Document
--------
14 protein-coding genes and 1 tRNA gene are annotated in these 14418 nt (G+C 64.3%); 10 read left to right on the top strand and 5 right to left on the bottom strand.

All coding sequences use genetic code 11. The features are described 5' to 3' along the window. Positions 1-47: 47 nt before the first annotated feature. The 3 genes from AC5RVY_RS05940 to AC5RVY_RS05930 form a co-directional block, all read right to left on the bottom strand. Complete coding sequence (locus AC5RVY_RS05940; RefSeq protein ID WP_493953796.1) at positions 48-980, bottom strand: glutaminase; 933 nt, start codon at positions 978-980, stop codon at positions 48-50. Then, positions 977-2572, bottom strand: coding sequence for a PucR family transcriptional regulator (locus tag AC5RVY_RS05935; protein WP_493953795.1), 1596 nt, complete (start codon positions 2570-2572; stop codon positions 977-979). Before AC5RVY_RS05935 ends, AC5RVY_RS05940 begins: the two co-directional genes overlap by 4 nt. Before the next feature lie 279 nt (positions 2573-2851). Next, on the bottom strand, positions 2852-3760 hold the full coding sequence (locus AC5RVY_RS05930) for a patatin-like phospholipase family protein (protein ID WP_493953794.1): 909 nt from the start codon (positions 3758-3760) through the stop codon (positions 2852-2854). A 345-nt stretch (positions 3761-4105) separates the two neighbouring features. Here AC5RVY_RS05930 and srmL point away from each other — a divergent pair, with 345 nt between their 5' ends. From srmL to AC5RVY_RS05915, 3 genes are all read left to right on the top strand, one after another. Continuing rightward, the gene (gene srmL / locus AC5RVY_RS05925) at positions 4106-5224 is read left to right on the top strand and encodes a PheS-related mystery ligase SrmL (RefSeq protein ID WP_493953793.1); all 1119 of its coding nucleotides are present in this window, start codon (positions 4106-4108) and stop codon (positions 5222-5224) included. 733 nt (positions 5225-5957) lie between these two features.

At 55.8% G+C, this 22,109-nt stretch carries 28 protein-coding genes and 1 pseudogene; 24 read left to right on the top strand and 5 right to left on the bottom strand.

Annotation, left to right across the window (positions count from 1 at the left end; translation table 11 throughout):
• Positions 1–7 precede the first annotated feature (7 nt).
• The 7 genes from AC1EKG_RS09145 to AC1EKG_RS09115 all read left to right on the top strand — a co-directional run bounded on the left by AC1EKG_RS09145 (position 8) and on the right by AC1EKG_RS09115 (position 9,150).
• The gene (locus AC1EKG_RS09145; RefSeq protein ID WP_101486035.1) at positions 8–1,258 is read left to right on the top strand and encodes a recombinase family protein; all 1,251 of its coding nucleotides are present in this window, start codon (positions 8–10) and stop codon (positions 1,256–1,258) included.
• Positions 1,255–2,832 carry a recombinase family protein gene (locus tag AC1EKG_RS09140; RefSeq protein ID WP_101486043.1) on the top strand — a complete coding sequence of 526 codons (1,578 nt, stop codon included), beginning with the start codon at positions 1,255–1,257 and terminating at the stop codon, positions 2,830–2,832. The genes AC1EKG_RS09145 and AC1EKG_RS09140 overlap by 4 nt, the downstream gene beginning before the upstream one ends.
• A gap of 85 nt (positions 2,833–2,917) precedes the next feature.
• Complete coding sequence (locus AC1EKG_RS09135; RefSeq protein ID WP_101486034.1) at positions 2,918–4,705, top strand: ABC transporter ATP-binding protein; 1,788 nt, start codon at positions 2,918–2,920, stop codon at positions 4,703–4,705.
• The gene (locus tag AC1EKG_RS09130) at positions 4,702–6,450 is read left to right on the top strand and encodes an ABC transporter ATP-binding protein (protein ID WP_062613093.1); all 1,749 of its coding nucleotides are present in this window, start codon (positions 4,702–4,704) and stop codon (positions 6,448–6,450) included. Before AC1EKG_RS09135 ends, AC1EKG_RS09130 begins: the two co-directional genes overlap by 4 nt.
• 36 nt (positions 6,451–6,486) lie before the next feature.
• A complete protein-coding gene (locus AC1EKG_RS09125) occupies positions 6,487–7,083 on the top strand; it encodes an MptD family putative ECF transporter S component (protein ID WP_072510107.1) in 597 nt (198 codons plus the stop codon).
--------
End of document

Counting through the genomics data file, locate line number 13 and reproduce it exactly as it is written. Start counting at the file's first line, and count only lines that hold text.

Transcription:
• A complete protein-coding gene (locus AC1EKG_RS09125) occupies positions 6,487–7,083 on the top strand; it encodes an MptD family putative ECF transporter S component (protein ID WP_072510107.1) in 597 nt (198 codons plus the stop codon).